Front-end web developer David Thompson joined Tecmark in April 2015. We caught up with him in the latest ‘Tecmark 10’ to hear about obsessive headphone buying… and how a boutique in Barcelona led to a big career change. Follow David on Twitter.
1. What does your typical day look like?
No day is ever the same; I’m always kept on my toes. Whether it be bug fixing, consulting or coding from scratch, every day is a surprise and never dull.
2. What’s the most satisfying aspect of your work?
Inventing and finding new ways to solve a challenge. I have a voice and everything we work on is a true collaboration. If I don’t like something and it’s justified, the project will be changed. And if I don’t know something, we have the talent and skill on hand so that I can be taught how to do it.
We’re always encouraged to push forward, to learn something new and experiment. Tecmark has a very healthy and nourishing attitude towards development and I feel very lucky to be part of it.
3. And the best thing about working at Tecmark?
Our approach. This is a much bigger operation than I have previously experienced. Here we have teams dedicated to search, SEO, sales, marketing, social and outreach. My absolute favourite thing is when all of these teams discuss the projects and each team has their input and their goals. This means that before any project lands on my desk I know that it’s been fully considered and I understand exactly what my part has to achieve.
It’s so refreshing to be able to code with such confidence, knowing that my contribution is a part of the bigger picture.
4. You’ve got a varied background… how did you end up as a front-end developer?
I owned a little boutique in Barcelona. I needed a website building and, after approaching a few locals for extortionate quotes, I thought to myself “Do you know what, I’ve got the time, I can learn how to do this myself!”
So I did – and I got absolutely hooked. I loved typing strange characters and then hitting the refresh button to see what would happen next.
I was then employed as a junior dev in a branding agency based in Bath. This was such a whirlwind of an education. I learned so much and got to put my skills into practice on a daily basis.
My time at the branding agency really brought it home that coding is something I want to do. I love it. I’m constantly challenged. My job’s never boring and the internet is always changing, so there’ll always be new things for me to learn and master.
I chose front-end because I’m obsessed with how things look and behave. UX is really important to me, and it’s the interaction between users and websites that really excites me. I always try to provide smart and intuitive solutions for our clients and their users (with a little bit of understated flare too).
5. What’s the biggest thing you’ve learned over the last 12 months?
Although I’d toyed with GIT before, I’m getting a really good handle on it. It’s so powerful and now I couldn’t imagine running a project without it. The most valuable thing I’ve learned is how to work in a team of developers. Every day I’m truly impressed and inspired by my colleagues.
6. And what do you expect to be learning over the next 12 months?
JS and more JS – the web scene is completely JS loco at the moment. I’m really looking forward to learning frameworks and experimenting.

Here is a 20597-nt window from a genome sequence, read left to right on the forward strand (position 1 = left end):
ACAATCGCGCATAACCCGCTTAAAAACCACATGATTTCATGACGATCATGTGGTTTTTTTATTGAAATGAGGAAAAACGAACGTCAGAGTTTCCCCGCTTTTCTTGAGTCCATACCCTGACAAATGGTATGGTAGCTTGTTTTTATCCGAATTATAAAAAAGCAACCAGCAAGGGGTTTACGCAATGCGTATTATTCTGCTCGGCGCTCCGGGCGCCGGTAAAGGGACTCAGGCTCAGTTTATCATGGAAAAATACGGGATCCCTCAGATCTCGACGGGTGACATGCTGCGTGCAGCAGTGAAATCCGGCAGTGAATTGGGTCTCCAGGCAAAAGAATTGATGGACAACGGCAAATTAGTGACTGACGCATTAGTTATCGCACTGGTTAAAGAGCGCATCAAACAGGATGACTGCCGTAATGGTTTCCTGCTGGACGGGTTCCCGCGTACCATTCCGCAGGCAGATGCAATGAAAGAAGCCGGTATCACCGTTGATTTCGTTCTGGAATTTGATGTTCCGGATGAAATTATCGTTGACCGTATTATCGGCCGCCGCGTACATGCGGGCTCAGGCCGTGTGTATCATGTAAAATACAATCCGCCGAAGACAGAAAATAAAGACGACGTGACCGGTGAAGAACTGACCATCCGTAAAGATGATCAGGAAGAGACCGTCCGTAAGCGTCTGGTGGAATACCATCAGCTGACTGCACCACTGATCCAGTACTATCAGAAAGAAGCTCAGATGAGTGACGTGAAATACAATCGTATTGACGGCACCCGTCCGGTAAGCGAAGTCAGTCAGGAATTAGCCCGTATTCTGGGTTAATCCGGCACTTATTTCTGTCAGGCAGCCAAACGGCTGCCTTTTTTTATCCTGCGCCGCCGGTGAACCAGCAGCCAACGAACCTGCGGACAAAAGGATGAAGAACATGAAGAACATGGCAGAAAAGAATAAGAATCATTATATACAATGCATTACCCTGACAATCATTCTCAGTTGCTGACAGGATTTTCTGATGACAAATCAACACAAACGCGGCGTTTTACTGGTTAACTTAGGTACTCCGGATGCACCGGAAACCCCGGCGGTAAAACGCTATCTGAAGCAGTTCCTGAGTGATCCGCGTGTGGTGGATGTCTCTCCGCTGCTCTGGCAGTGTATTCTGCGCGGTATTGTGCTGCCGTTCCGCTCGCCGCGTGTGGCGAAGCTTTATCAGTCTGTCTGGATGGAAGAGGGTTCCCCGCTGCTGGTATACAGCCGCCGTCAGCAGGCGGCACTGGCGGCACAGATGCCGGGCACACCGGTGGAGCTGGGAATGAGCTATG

Aside from JS – and I know it sounds silly – I expect to be learning everything. IT and the web are vast. There’s no way I could learn it all or be the best at one thing. If I got great at one thing, it could be completely irrelevant or outdated the next day – the world of web never stops. Every day IS a school day in my world.
7. Do you have any advice for wannabe developers?
Perseverance, perseverance, perseverance. Keep up, challenge yourself and always look for what’s next.
Immerse yourself in every coding opportunity and spend time with other coders. Just seeing other people’s workflow or approach is an education in itself.
8. How do you relax away from work?
I’m an avid gig-goer, I love the release of a mosh-pit or music outside somewhere in the sunshine. I also love to ditch all my tech and disappear somewhere in the countryside.
9. Spotify or vinyl?
Originally I’d say vinyl, but have you ever carted around a box full of vinyl? It’s highly impractical.
I’m so addicted to Spotify nowadays that if I leave my house without my headphones I’ll actually go and buy a new pair just so I can listen to music on my commute.
Collaborative playlists with fellow musos are the best thing ever invented!
10. Which are your top three websites for coding geeks?
The first two are dated now, but were pioneers for their time:
1) Hello Run. I have real code envy for this site. The simplicity, the UX, the design – it gets me every time. It’s so addictive.
2) An interactive CV by Robby Leonardi. I’m not such a fan of flat design, but this was one of the first of its kind and one of the first horizontal scrolling sites the Internet had ever seen. This site deserves to be archived as a standout example of coding and execution. It is perfection.
3) Codrops. These guys are a constant source of inspiration. Their tutorials are ace and they’re always one step in front. Future thinkers! If you see it here you can guarantee it’ll be a trend in a few months’ time.
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About the Author
A former journalist with experience in radio, TV and a decade in national newspapers, Neil now focuses on communications and results-driven copywriting.Visit Neil's Page
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